This article originally appeared in “Chicago Tribune.”
It’s that time of year when many of us put beer and barbecues behind us, pull out our fall clothes and are struck with new motivation to get in shape. We get excited because summer shandy is less likely to sabotage our efforts, yet we have a few months before pumpkin pie makes an appearance. Maybe we even psych ourselves up to cut out sugar or give up bread or swap out cereal for morning smoothies full of greens.
The fitness industry knows this. Just as in January, you’ll probably notice social media is saturated with promos for cleanses, challenges, detoxes and fixes this time of year. And after you pay your $19.99 a month to get started, it all comes down to willpower.
Willpower receives the utmost respect in the fitness world. Willpower is making good on your New Year’s resolutions, getting to the gym when your alarm goes off and turning down cake at a friend’s birthday celebration. Willpower is what we all want, right?
But willpower can be a jerk.
I’m actually really good at willpower. The times in my life that I’ve let willpower take over, I’ve done an awesome job. From Atkins, to calorie counting to mileage tracking to paleo, I’ve been quite successful with willpower on my side. So successful that I didn’t realize how trapped I was at the time.
As soon as I’d commit to a set of rules, I was afraid that if I broke one, I’d fall completely off the wagon. If I ate one bite of bread at a restaurant, I might revert back to eating sandwiches every day. If I skipped a run more than two days in a row, my legs might get slow and sluggish. So I held on tight to my willpower and refused to look anywhere but straight ahead.
Friends of mine have had more intense experiences with willpower. What started as “clean” eating for one friend devolved into disordered eating and ultimately anorexia. I’ve witnessed runner friends’ training programs morph into exercise addiction and overuse injuries.
But if not willpower, then what?
Willpower was the only way I thought I could be successful until I discovered mindfulness. Where willpower is black-or-white, yes-or-no, rule-based living, mindfulness is about finding balance and moderation. It’s much harder to be mindful than it is to follow a set of rules. But it’s much freer, too.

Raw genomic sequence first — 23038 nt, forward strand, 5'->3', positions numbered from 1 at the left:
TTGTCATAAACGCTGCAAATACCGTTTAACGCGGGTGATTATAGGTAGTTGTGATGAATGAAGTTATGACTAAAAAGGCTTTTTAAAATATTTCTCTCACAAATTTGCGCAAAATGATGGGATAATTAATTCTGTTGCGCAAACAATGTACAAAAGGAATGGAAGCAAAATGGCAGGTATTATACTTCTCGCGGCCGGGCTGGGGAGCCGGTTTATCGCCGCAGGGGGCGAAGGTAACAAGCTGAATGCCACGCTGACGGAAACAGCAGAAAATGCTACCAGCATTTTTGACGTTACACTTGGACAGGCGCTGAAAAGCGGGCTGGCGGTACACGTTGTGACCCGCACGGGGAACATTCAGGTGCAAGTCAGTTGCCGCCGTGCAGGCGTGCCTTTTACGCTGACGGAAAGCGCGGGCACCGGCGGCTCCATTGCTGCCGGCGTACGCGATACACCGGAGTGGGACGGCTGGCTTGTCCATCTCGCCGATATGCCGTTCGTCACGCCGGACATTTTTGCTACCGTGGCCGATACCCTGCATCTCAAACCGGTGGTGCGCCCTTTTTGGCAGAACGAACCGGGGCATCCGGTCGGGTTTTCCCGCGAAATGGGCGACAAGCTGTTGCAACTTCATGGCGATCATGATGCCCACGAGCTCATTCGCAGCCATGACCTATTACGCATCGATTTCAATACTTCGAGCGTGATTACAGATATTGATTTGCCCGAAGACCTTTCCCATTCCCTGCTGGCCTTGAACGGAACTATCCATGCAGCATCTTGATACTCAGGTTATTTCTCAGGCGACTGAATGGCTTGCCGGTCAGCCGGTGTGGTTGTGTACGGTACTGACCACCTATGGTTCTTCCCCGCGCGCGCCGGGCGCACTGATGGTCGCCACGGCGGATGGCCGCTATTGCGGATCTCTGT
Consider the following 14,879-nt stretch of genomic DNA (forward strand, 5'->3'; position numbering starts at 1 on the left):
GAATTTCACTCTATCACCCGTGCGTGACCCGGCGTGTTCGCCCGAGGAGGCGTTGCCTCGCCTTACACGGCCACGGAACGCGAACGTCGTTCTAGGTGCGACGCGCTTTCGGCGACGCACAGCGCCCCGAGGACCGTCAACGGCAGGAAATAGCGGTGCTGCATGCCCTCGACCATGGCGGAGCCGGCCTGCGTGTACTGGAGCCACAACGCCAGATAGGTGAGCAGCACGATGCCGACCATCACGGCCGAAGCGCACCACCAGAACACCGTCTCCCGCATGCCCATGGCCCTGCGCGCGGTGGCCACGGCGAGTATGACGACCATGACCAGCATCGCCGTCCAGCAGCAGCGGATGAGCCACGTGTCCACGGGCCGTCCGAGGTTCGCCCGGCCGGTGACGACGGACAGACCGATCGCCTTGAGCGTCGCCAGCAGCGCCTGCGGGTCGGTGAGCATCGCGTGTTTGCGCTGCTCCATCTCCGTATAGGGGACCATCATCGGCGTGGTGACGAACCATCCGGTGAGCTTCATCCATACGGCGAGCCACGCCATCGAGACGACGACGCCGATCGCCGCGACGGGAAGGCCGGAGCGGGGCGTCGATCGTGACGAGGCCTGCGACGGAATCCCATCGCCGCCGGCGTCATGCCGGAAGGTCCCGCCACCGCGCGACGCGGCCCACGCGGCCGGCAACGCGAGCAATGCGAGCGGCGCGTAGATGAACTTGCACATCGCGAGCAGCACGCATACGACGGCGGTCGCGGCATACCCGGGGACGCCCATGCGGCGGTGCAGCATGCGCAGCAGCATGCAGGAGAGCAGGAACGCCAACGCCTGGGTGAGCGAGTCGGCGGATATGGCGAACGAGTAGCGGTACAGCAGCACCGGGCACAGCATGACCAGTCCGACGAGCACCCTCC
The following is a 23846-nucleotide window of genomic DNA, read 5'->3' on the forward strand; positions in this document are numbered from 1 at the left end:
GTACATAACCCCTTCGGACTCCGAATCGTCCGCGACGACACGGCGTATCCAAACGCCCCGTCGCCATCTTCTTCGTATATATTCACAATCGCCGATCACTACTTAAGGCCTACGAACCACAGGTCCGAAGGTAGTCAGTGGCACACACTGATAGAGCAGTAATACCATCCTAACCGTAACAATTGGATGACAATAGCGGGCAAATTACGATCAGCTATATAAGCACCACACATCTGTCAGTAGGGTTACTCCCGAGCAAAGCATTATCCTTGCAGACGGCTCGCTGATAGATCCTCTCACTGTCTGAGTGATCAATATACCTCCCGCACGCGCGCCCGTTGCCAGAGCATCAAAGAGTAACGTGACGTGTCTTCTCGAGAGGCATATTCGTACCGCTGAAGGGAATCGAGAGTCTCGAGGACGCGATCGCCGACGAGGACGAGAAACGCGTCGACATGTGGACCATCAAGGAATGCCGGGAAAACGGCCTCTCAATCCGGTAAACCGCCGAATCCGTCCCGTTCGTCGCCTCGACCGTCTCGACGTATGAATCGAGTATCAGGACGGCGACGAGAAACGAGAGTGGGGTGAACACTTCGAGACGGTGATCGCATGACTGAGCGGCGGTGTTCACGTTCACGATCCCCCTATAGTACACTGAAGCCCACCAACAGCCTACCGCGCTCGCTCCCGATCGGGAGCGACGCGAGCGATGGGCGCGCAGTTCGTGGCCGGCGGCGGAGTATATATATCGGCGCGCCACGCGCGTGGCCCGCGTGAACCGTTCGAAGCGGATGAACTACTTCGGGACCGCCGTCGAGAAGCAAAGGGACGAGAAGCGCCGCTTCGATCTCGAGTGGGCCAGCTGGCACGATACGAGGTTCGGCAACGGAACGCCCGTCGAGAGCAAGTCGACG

Willpower is turning down your grandma’s cookies because you “don’t eat sugar.” Mindfulness is eating one cookie and savoring it while you enjoy a bonding moment with your grandma.
Willpower is waking up at 5 a.m. to run when you were up all night with a sick kid. Mindfulness is deciding you need sleep more than a workout and staying in bed.
Willpower is easy to teach, package and sell. Eat this. Don’t eat that. Done. Mindfulness is challenging and personal. It requires you to be in tune with your needs, desires and intuition.
Willpower is punishable. If your willpower fails, you feel like a failure. Mindfulness is forgiving. You don’t expect perfection, so there is no such thing as “falling off the wagon.”
Willpower is the stuff disordered eating and exercise addiction are made of. Mindfulness is the stuff healthy, sustainable habits are made of.
Willpower is sheep-like. Mindfulness is human.
If you’ve only ever succeeded with willpower, letting go of it can be a scary thing. And I’m not suggesting that you abandon all self-discipline and give into every desire. But if you find that you’re living life by jumping from one “challenge” or diet to another, I promise there is a better way.